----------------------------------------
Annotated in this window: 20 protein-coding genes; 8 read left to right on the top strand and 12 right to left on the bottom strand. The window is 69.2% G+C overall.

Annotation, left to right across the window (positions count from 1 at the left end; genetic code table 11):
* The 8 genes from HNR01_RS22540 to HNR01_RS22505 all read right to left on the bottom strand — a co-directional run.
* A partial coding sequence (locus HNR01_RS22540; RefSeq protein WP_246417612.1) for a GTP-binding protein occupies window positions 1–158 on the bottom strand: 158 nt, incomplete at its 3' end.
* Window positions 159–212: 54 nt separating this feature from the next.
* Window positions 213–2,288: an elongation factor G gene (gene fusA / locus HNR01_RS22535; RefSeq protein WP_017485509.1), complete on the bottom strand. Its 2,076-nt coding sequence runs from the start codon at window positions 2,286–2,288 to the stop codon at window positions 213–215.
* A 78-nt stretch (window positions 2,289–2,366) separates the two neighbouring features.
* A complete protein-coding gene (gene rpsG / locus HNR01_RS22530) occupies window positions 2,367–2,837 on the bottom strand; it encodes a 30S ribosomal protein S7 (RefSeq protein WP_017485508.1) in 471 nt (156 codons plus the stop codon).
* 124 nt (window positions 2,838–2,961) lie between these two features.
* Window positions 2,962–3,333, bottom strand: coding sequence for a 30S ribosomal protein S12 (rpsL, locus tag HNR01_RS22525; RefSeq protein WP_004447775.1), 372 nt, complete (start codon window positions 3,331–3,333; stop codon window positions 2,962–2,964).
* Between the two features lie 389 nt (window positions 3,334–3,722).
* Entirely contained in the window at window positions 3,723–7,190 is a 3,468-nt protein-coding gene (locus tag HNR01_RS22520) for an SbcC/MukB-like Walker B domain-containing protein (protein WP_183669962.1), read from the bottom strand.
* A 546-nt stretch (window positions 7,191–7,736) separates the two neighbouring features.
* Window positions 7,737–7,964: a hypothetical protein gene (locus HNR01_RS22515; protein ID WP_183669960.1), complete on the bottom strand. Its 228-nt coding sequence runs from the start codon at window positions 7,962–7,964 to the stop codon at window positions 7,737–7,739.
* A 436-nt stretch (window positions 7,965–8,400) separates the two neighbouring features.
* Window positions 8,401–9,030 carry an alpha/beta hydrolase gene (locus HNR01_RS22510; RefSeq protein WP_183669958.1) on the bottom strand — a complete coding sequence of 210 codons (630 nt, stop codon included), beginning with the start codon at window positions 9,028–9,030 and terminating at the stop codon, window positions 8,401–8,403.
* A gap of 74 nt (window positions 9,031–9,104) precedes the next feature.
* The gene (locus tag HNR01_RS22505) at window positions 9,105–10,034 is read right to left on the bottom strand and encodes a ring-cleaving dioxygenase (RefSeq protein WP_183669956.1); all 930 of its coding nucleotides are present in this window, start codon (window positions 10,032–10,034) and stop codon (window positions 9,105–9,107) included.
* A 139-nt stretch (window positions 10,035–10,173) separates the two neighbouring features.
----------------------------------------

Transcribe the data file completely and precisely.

Annotated in this window: 20 protein-coding genes; 8 read left to right on the top strand and 12 right to left on the bottom strand. The window is 69.2% G+C overall.

Annotation, left to right across the window (positions count from 1 at the left end; genetic code table 11):
* The 8 genes from HNR01_RS22540 to HNR01_RS22505 all read right to left on the bottom strand — a co-directional run.
* A partial coding sequence (locus HNR01_RS22540; RefSeq protein WP_246417612.1) for a GTP-binding protein occupies window positions 1–158 on the bottom strand: 158 nt, incomplete at its 3' end.
* Window positions 159–212: 54 nt separating this feature from the next.
* Window positions 213–2,288: an elongation factor G gene (gene fusA / locus HNR01_RS22535; RefSeq protein WP_017485509.1), complete on the bottom strand. Its 2,076-nt coding sequence runs from the start codon at window positions 2,286–2,288 to the stop codon at window positions 213–215.
* A 78-nt stretch (window positions 2,289–2,366) separates the two neighbouring features.
* A complete protein-coding gene (gene rpsG / locus HNR01_RS22530) occupies window positions 2,367–2,837 on the bottom strand; it encodes a 30S ribosomal protein S7 (RefSeq protein WP_017485508.1) in 471 nt (156 codons plus the stop codon).
* 124 nt (window positions 2,838–2,961) lie between these two features.
* Window positions 2,962–3,333, bottom strand: coding sequence for a 30S ribosomal protein S12 (rpsL, locus tag HNR01_RS22525; RefSeq protein WP_004447775.1), 372 nt, complete (start codon window positions 3,331–3,333; stop codon window positions 2,962–2,964).
* Between the two features lie 389 nt (window positions 3,334–3,722).
* Entirely contained in the window at window positions 3,723–7,190 is a 3,468-nt protein-coding gene (locus tag HNR01_RS22520) for an SbcC/MukB-like Walker B domain-containing protein (protein WP_183669962.1), read from the bottom strand.
* A 546-nt stretch (window positions 7,191–7,736) separates the two neighbouring features.
* Window positions 7,737–7,964: a hypothetical protein gene (locus HNR01_RS22515; protein ID WP_183669960.1), complete on the bottom strand. Its 228-nt coding sequence runs from the start codon at window positions 7,962–7,964 to the stop codon at window positions 7,737–7,739.
* A 436-nt stretch (window positions 7,965–8,400) separates the two neighbouring features.
* Window positions 8,401–9,030 carry an alpha/beta hydrolase gene (locus HNR01_RS22510; RefSeq protein WP_183669958.1) on the bottom strand — a complete coding sequence of 210 codons (630 nt, stop codon included), beginning with the start codon at window positions 9,028–9,030 and terminating at the stop codon, window positions 8,401–8,403.
* A gap of 74 nt (window positions 9,031–9,104) precedes the next feature.
* The gene (locus tag HNR01_RS22505) at window positions 9,105–10,034 is read right to left on the bottom strand and encodes a ring-cleaving dioxygenase (RefSeq protein WP_183669956.1); all 930 of its coding nucleotides are present in this window, start codon (window positions 10,032–10,034) and stop codon (window positions 9,105–9,107) included.
* A 139-nt stretch (window positions 10,035–10,173) separates the two neighbouring features.